Class time/location: Peterson Hall 103, 12:00pm-12:50pm.
   Computer lab primarily in APM B325; secondarily B337/B349 and B349.
   Class schedule as google calendar: HTML link and ICAL link.

Instructor: Professor Sam Buss
   Office: APM 7456
   Email: sbuss@ucsd.edu
   Phone: 848-534-6455 (mainly for voice messages)
   Office hours: Default office hours (see the calendar above for changes),
      In APM 7456: Monday 4:00-5:00pm; Thursday 10:00-11:00am Friday 1:10-2:00.
      In APM B325: Wednesday 3:00-4:00pm; Thursday 1:00-2:30pm; Friday 2:00-3:00pm.

Teaching Assistants:

   Srivastava Shanmukha Kuchibhotla.
      Email: s1kuchib@ucsd.edu
      Computer lab hours in APM B325:.
         Please see the calendar HTML link above.
   Jingwen Wang.
      Email: jiw524@eng.ucsd.edu
      Computer lab hours in APM B325:.
         Please see the calendar HTML link above.

Homework Assignments (Answers sheets posted via piazza course web page.)
   Homework #1. Due Monday, January 30, 9:00pm.
      Turnin via GradeScope only. Also available: LaTeX source file.
   Homework #2. Due Monday, February 6, 9:00pm.
      Turnin via GradeScope only. Also available: LaTeX source file.
   Homework #3. Due Tuesday, February 21, 9:00pm.
      Turnin via GradeScope only. Also available: LaTeX source file.
   Homeworks #4 and #5 (combined). Homework #4 due Friday, February 24. Homework #5 due Monday, February 27.
   Homework #6 (RGB->HSL). Homework #6 due Thursday, March 16, 9:00pm.
   Homework #7 (Bezier curves, Catmull-Rom curves). Homework #7 due Monday, March 20, 9:00pm.

Programming Assignments
   Project 0: Getting Started. Due Friday, January 13, 9:00pm.
      Once you complete the work, hand it in by filling out the form at https://goo.gl/forms/uraLBC3OQ1zrRgz02.
   Project 1: Tetrahedra Project. Due Friday, January 20, 9:00pm.
   Project 2: Rolling Disk Project. Due Friday, January 27, 9:00pm.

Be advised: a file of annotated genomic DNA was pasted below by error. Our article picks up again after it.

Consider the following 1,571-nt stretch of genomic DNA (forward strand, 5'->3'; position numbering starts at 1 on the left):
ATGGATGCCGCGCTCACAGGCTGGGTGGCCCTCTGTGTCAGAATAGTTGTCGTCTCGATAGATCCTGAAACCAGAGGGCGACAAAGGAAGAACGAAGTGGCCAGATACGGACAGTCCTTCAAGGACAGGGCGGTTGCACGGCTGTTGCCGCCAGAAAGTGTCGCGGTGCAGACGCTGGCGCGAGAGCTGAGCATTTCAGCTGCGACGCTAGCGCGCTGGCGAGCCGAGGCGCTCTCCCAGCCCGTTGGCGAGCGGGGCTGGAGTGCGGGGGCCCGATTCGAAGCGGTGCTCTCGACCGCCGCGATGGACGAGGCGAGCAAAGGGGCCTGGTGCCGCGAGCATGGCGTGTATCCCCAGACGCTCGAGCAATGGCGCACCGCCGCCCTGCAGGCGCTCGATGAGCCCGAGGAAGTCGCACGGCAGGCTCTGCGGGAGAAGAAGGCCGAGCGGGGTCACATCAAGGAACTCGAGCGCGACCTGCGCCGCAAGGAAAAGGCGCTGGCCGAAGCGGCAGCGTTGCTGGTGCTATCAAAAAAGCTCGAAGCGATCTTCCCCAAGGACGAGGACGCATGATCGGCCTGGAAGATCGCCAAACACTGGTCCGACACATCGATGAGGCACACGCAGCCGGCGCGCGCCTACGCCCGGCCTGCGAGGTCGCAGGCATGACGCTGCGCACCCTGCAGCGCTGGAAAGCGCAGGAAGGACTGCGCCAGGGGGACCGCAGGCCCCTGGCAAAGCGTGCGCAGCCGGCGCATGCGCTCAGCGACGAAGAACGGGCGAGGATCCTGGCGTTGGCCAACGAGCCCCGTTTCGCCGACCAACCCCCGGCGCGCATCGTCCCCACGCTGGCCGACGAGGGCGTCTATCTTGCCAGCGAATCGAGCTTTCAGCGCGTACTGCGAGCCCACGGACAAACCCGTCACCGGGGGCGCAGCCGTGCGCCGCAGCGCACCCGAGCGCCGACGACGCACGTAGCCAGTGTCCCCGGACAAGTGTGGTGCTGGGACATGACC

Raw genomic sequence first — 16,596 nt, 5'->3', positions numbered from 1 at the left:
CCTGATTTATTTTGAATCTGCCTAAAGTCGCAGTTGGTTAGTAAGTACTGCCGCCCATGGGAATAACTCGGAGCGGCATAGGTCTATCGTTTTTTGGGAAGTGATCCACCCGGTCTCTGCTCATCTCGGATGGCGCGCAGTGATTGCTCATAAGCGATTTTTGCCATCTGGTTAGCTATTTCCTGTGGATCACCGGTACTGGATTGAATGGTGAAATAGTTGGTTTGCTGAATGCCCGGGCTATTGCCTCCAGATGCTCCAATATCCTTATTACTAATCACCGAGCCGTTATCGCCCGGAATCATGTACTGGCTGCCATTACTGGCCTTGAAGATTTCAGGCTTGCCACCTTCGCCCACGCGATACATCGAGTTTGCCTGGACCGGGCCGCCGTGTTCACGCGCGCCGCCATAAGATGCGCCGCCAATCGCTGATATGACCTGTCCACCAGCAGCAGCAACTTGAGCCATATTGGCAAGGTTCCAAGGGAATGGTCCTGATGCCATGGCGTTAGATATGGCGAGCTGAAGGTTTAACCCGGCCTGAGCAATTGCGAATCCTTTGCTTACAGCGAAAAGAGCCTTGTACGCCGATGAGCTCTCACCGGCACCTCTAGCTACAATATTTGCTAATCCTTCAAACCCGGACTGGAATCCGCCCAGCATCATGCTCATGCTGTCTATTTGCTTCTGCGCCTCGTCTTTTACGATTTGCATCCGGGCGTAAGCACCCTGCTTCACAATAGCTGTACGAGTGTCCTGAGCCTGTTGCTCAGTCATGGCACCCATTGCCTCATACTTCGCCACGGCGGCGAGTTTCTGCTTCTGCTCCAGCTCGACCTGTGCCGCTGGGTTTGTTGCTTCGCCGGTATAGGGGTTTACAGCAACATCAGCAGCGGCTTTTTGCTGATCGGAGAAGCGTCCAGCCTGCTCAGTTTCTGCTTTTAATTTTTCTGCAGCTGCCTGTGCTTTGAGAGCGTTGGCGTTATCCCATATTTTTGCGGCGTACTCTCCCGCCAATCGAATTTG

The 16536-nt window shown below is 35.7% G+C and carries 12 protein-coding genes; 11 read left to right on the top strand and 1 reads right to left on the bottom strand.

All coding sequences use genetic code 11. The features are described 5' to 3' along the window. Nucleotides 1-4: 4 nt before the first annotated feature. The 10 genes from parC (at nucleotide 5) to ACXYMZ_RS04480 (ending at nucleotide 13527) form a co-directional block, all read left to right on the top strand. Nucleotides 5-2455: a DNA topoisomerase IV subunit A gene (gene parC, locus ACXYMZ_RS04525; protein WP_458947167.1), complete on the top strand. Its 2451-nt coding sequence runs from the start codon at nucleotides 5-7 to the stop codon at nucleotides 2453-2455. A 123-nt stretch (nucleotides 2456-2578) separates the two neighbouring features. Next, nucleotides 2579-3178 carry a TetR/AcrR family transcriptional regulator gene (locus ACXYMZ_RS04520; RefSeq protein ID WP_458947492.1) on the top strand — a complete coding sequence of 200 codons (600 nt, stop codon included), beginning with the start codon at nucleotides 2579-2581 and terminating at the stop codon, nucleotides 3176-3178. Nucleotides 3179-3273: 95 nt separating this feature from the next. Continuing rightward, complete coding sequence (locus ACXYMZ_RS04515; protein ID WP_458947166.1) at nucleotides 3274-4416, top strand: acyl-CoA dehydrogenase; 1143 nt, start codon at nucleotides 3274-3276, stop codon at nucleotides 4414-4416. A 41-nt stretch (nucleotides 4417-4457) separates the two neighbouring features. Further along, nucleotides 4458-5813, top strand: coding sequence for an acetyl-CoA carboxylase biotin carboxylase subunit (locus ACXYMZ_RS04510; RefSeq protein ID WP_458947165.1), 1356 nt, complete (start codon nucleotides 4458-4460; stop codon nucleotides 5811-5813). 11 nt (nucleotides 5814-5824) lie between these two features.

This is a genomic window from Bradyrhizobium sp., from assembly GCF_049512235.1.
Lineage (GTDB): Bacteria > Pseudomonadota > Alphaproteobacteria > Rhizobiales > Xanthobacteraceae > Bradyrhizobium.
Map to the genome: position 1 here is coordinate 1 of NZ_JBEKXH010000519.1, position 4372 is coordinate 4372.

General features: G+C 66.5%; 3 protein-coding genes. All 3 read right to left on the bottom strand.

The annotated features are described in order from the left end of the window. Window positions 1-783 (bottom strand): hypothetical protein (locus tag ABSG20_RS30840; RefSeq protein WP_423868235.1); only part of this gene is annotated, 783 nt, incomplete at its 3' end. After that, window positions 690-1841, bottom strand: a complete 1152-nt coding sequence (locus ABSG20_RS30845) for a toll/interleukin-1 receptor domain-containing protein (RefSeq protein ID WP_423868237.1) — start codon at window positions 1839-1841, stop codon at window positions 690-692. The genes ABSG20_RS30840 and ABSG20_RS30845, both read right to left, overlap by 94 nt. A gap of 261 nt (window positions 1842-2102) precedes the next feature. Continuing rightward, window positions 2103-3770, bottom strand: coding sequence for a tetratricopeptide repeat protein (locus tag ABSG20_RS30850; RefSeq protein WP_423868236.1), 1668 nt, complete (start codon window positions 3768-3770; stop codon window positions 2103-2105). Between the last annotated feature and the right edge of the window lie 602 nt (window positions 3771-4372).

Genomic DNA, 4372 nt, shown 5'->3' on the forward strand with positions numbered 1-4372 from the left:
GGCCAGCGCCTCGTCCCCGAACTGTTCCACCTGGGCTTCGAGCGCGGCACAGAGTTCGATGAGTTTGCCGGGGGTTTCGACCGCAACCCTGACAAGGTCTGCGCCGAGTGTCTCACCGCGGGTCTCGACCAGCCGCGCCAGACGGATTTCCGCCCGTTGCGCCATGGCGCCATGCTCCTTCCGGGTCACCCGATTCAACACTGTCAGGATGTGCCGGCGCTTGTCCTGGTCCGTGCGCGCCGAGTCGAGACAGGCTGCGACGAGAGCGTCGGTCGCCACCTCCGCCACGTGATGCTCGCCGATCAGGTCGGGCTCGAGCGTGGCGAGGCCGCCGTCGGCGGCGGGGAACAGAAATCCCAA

Project 3: Wire Frame Scene Project. Due Friday, February 3, 9:00pm. (Updated, see piazza post @70)
   Project 4: Lighted Frame Scene Project. Due Friday, February 17, 9:00pm. Here is a Quick Reference for OpenGL materials and lights.
      Updated (beta.0 release) of glrnRenderNormals routines for debugging normals.
   Project 5: Texture Mapped Scene Project. Due Monday, March 6, 9:00pm.
   Project 6: Individual Project. Due Wednesday, March 15, 9:00pm. Grading available starting on Monday, March 13.

Programming assignments are individual projects. It is OK to get help from other students or other sources, but the actual work must be your own. In particular, you should NOT: hand in someone else's code as your own, or directly copy code from others. It is OK however to see someone else's code, and then take a short break (say, five minutes) and then write your own version of the code. If you are not sure what is permitted, please talk with a TA or Professor Buss.

Floating Point Perils PDF handout for Project #3.

Midterm and final exam schedule:
   Midterm #1: Wednesday, February 8. Practice problems for Midterm #1.
   Midterm #2: Wednesday, March 1. Practice problems for Midterm #2.
   Final: Wednesday 11:30-2:30, March 22. Final is cumulative, covering the entire course. You may not use notes or other sources for the final, but you will be provided with a copy of the algorithm for converting RGB to HSL. Practice problems for new topics on the final.

In class quizes    Dates and topics to be announced in class and on piazza.

Computer Labs The APM basement computer labs APM B325, B337/B349 and B432 are available to the class for programming work. The computer lab doors are unlocked during week days at least: for other times, there is a door code available online using Account Lookup under Tools at http://acms.ucsd.edu.